As Brandon continues to grow, the city is proposing a development charge to help pay for new infrastructure needs.
Following an in-depth study, the city has calculated a charge for developers of $7,656 per single-family home and just under $5,000 per apartment. For industrial/commercial, the charge would be $2.37 per square foot.
"We are on the brink of being in a position of having to not let development go forward because we’re struggling to find a way to service it," said Jacqueline East, the city’s general manager of development services. "Our servicing that exists right now in the city is almost at the end of its capacity, and our work to squeeze capacity out of our existing system is actually slowing down development right now."
The city retained Watson & Associates Economists Ltd. to undertake the study, alongside city staff and Dillon Consulting Ltd.
The study points to Brandon’s population growth — in excess of 10 per cent between 2006 and 2011. Statistics Canada data released this week shows Brandon grew by another 6.1 per cent between 2011 and 2016, outpacing both the national and provincial growth rates.
"This high level of growth places demands on the city to provide the necessary infrastructure to facilitate continued growth," states the report.
Currently, the city recovers some infrastructure costs from developers through development agreements, and are often entered into as a condition of subdivision, rezoning, or conditional use applications.
The proposed development charge was determined by looking at the total cost of new services required to service designated lands, divided by the total number of homes and businesses that will benefit from the new infrastructure. The city’s growth plan projects nearly 23,000 new residents and more than 10,000 new employees over the next 20 to 30 years. This translates into 9,450 new residential units and 672 hectares of non-residential development.
"These costs are the same as they would be if we allocated them piecemeal but it’s much more transparent, fair and open," East said.
It would be difficult to attract outside business currently, East added, due to the fact the city can’t offer serviced industrial land or serviced new residential land.
"So the advantage to outside investment is to know very clearly what the charge is, and to not have to learn how to work within our systems, and negotiate each little bit and piece as we go along because that doesn’t work for the city, and it doesn’t work for new investment."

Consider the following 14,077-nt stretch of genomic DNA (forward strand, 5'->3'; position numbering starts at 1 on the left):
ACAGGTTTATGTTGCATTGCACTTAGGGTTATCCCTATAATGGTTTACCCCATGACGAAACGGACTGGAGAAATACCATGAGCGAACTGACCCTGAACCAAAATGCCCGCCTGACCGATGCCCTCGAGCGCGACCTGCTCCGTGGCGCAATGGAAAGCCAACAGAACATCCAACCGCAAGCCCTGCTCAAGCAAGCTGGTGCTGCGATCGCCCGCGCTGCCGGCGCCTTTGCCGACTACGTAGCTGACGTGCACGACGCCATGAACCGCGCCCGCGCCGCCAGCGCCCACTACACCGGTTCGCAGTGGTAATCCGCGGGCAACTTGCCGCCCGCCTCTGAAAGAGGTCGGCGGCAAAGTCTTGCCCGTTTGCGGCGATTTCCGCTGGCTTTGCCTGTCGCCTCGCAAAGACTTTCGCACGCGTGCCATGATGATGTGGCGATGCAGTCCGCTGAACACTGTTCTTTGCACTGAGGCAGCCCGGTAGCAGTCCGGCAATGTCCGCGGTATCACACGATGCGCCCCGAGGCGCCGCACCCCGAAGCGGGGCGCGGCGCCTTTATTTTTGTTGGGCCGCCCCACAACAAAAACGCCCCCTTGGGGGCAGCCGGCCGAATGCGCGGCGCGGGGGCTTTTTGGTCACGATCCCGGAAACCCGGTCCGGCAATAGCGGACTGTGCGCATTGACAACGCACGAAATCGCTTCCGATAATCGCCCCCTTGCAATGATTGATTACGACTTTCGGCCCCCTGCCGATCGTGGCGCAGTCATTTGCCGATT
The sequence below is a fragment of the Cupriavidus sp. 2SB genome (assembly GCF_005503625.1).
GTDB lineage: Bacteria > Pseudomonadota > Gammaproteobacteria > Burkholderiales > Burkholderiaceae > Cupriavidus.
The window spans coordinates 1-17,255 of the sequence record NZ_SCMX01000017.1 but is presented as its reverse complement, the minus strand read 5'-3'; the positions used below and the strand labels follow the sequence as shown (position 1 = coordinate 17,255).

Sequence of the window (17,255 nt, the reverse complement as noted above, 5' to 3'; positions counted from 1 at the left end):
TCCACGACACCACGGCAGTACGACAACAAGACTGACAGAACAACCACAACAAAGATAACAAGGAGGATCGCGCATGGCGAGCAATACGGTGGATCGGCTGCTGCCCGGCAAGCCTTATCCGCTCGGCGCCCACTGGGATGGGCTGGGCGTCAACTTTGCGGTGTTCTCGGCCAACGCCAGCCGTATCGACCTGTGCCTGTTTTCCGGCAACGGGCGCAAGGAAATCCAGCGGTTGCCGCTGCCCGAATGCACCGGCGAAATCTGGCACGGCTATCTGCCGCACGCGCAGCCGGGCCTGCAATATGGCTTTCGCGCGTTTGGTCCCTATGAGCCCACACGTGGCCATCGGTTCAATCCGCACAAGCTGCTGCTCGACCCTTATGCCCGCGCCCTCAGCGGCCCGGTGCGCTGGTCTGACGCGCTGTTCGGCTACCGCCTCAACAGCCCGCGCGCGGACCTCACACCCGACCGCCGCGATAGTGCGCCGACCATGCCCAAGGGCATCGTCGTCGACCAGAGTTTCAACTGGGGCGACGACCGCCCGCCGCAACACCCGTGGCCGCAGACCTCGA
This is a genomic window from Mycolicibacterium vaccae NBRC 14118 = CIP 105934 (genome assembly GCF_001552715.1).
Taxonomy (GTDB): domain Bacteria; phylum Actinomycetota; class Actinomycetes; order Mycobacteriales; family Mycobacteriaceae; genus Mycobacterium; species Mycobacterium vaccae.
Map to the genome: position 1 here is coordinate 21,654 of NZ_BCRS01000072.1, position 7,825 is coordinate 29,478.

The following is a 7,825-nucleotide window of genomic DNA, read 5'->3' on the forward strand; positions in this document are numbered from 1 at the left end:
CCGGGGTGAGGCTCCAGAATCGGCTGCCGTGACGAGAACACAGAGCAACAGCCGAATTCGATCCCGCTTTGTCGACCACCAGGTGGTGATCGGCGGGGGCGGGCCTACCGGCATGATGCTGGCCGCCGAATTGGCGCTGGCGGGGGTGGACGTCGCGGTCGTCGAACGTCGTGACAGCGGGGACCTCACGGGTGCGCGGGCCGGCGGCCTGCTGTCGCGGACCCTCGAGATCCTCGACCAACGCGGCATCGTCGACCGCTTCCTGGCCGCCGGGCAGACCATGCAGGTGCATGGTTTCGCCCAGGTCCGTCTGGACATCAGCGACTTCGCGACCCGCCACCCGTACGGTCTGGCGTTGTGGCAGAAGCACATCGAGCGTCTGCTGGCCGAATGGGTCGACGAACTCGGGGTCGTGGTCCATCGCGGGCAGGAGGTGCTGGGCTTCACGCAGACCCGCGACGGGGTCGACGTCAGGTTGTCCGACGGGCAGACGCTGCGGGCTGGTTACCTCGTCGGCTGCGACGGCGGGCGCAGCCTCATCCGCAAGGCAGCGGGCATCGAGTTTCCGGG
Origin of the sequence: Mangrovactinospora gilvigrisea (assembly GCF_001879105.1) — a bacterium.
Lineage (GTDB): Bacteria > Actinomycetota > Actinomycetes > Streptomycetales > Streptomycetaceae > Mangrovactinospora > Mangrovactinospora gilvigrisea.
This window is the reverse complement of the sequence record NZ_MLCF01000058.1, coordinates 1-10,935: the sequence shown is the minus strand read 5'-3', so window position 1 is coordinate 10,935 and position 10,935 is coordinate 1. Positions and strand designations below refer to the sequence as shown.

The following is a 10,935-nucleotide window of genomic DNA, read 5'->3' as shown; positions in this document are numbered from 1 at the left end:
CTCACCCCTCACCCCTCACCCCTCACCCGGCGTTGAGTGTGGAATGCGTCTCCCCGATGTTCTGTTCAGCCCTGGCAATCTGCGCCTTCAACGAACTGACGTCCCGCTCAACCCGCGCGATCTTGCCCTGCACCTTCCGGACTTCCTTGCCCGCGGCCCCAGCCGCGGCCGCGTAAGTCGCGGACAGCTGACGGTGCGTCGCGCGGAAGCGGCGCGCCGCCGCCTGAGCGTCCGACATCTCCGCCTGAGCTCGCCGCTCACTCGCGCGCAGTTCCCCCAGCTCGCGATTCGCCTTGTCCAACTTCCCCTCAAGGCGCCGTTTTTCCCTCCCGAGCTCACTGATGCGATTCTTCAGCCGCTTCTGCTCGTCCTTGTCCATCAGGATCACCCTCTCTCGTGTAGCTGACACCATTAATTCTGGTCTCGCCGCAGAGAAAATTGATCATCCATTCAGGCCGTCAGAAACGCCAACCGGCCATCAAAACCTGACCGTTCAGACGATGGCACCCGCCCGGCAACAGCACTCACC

Capital works included in the development charge calculation are for offsite improvements in relation to transportation, water, wastewater and drainage. Infrastructure within the development, such as roads and pipes, will continue to be paid for by the developer.
The report outlines capital projects needed to facilitate growth, including six drainage projects at a cost of $11.7 million. With respect to transportation, 16 projects have been identified which include off-site road construction, upgrades to existing roads, etc. This cost is more than $30 million.
The city has identified approximately $4.3 million in gross costs related to 11 intersection improvement projects. For sewer services, 15 capital projects have been identified, including sewer mains, a forcemain, and lift stations. The estimated cost, after grants and subsidies, would be nearly $26 million.
Over the next month, the planning department will conduct meetings with local stakeholders and invite feedback on the proposed development charge.
A public meeting will be held in March, followed by an updated report. The hope is to pass a new bylaw by the summer. The full study and a map identifying the various infrastructure needs is available online at brandon.ca/planning.
The City of Winnipeg is implementing an "impact fee" on new homes built in select suburban areas. The fee — about $5,100 per 1,000 square feet — goes into effect May 1.
The city says the new fee is needed to generate revenue to offset the cost of constructing new infrastructure — regional roads, transit, recreation and leisure facilities — to meet the needs stemming from the creation of new subdivisions.
The concept of a fee is opposed by the development industry, arguing new development pays more than their fair share for infrastructure related costs. The industry also argues the fee is nothing more than a new tax, which city hall doesn’t have the authority to impose.
The Manitoba Home Builders Association and the Urban Development Institute will ask the courts to declare the city's new impact fee invalid.
The legal challenge, to be filed in Court of Queen's Bench, will argue the city doesn't have the authority to impose the fee and the fee is discriminatory, as it only applies to some new residential development.
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